Last year, my friend took a brave step. Rather than joining the rat race to put his kid in one of the top private school 10 kilometers away, he chose a “decent one” in the neighbourhood.
The gamble paid off.
The four-year-old boy was too shy to talk but is now the most popular kid in the class. He can spell words using phonetics, loves judo and, with many classmates living in the neighbourhood, has a hectic social life even after school. His dad, of course, is the happiest.
The school is only a 10-minute drive from home.
I also know others who went through the difficult, tiring and very competitive process of nursery admissions. One even faked a rent agreement to show he lived in the vicinity of a very sought-after school to gain points under the neighbourhood criteria.
Apparently, there are so many parents faking their residential addresses that schools have started physical verification to detect the fraud.
Getting a seat in an elite school was never easy. All through my growing years, I heard stories of parents paying huge donations to get the coveted seat. One of my neighbours was euphemistically asked to send his child in a brand-new bus on the first day to school. I know many parents who tried political connections or tapped their networked friends.
Following extensive litigation against such class-bias in selection of children, we now have court-mandated rules for nursery admissions. The Ganguly Committee report accepted by the court in 2007 prohibited all testing and interviews of children and their parents, recommending that schools decide a child's eligibility based on a 100-point scale.
Recently, schools have been allowed to set their own admission norms and most follow the point system that rewards girls, students with older siblings in the same school, children of alumni and those living in the neighbourhood.
Others have devised their unique criteria. According to Education World magazine, some schools offer points to parents who had participated in the Asiad and Olympics or who are employed in certain government service.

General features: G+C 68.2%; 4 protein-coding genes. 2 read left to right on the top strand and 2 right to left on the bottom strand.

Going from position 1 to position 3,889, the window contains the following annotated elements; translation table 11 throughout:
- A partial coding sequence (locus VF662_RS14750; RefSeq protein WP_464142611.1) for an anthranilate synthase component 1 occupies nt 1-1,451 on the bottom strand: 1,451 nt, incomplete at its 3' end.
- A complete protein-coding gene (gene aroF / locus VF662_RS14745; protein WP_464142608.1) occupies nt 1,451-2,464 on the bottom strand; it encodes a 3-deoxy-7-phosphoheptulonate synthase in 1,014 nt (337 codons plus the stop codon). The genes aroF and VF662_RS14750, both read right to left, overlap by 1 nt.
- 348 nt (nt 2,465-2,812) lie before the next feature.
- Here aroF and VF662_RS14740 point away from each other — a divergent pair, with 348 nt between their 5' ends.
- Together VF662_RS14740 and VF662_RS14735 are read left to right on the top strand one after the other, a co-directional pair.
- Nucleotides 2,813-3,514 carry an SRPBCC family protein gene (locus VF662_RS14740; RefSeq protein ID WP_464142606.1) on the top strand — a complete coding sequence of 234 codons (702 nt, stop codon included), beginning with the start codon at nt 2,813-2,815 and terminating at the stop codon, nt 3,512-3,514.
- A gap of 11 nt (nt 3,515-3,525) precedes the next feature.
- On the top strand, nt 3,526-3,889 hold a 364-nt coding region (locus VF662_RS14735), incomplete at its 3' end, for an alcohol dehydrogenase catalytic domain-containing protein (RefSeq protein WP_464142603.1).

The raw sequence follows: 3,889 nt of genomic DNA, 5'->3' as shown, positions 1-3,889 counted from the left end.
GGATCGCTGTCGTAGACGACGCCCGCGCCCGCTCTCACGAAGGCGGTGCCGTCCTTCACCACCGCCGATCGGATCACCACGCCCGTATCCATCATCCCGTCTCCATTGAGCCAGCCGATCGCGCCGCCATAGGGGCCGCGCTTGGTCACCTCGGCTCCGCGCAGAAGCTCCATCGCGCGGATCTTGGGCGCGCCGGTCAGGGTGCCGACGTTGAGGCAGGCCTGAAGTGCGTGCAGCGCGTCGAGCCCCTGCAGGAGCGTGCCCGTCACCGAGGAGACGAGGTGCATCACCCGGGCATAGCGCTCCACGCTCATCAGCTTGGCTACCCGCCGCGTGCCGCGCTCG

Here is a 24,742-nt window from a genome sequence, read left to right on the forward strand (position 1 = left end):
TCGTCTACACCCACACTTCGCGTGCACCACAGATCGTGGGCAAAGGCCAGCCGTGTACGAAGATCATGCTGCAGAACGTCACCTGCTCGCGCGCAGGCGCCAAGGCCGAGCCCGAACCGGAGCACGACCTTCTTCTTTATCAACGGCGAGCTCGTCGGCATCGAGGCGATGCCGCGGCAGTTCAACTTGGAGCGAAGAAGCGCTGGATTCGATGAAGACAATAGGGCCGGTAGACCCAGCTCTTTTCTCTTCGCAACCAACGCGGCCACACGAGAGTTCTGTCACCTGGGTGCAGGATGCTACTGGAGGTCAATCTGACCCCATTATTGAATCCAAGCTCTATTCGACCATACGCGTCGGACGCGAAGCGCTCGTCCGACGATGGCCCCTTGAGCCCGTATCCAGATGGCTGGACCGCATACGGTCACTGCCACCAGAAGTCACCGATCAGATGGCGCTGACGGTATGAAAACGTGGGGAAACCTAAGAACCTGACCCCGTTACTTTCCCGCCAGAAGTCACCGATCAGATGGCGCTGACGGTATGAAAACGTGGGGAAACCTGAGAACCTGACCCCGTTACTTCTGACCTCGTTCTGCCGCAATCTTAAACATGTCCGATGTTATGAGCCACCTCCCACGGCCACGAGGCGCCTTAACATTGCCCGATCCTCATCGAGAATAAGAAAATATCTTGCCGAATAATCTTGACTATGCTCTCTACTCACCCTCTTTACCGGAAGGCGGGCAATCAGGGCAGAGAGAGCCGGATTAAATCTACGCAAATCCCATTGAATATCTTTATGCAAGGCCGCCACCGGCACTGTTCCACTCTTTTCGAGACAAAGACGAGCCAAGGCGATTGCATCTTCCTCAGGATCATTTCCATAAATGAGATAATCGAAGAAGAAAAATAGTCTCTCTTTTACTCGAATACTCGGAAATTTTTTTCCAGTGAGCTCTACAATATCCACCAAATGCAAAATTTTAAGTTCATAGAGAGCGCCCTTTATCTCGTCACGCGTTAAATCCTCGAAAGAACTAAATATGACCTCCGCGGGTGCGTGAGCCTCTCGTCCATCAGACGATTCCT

These have not made life simpler. By rewarding points to children of alumni, some elite schools screen out parents who did not go to such schools themselves. Most parents still go through the grind of applying to 10 schools and more to secure the best for their children.
According to a 2011 survey by Credit Suisse, Indians spend more on education than Russians, Chinese or Brazilians. But in a status-conscious Delhi, the admission race is not only about education. Here, the name of your child's school is as important as your residential address and the brand of your car in determining who you are.
So out of Delhi's 3,000-odd private schools, only about 100 are in real demand. With no mechanism in place to ensure basic academic and infrastructural standards in schools, parents quickly avoid options that are not “established” yet.
As far as the “established” schools go, Delhi has not added many to its traditional list because no concessional land has been allotted to schools since 2003. Those schools, which were granted plots earlier, did not follow the mandate of providing seats for poor children. So the government stopped doling out land altogether.
In the last 10 years, most new schools came up in Gurgaon, Noida and Ghaziabad, resulting in a skewed supply in Delhi.
Regulating the admission process is necessary. But as long as schools, both government and private, are allowed to operate without meeting basic standards, the great nursery rush will not ease in Delhi.
Elite brands are in demand everywhere and will always be.
But parents should also have the option to trust neighbourhood schools.